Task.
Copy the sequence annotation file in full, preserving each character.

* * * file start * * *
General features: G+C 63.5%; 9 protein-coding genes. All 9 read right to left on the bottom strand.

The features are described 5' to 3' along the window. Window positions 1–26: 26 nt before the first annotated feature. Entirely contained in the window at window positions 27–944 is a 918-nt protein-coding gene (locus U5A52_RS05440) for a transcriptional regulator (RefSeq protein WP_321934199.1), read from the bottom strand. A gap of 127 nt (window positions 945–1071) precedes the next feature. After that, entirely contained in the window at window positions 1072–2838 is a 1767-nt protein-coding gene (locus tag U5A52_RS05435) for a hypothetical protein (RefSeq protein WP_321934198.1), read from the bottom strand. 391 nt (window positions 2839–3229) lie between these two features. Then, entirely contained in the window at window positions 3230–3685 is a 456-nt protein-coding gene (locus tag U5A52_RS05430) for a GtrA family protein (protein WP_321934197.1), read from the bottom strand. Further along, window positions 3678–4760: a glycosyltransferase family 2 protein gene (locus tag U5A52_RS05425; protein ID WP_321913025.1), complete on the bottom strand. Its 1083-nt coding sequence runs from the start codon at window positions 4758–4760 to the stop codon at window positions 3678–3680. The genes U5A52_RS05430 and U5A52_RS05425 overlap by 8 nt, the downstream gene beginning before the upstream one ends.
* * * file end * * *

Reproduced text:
General features: G+C 63.5%; 9 protein-coding genes. All 9 read right to left on the bottom strand.

The features are described 5' to 3' along the window. Window positions 1–26: 26 nt before the first annotated feature. Entirely contained in the window at window positions 27–944 is a 918-nt protein-coding gene (locus U5A52_RS05440) for a transcriptional regulator (RefSeq protein WP_321934199.1), read from the bottom strand. A gap of 127 nt (window positions 945–1071) precedes the next feature. After that, entirely contained in the window at window positions 1072–2838 is a 1767-nt protein-coding gene (locus tag U5A52_RS05435) for a hypothetical protein (RefSeq protein WP_321934198.1), read from the bottom strand. 391 nt (window positions 2839–3229) lie between these two features. Then, entirely contained in the window at window positions 3230–3685 is a 456-nt protein-coding gene (locus tag U5A52_RS05430) for a GtrA family protein (protein WP_321934197.1), read from the bottom strand. Further along, window positions 3678–4760: a glycosyltransferase family 2 protein gene (locus tag U5A52_RS05425; protein ID WP_321913025.1), complete on the bottom strand. Its 1083-nt coding sequence runs from the start codon at window positions 4758–4760 to the stop codon at window positions 3678–3680. The genes U5A52_RS05430 and U5A52_RS05425 overlap by 8 nt, the downstream gene beginning before the upstream one ends.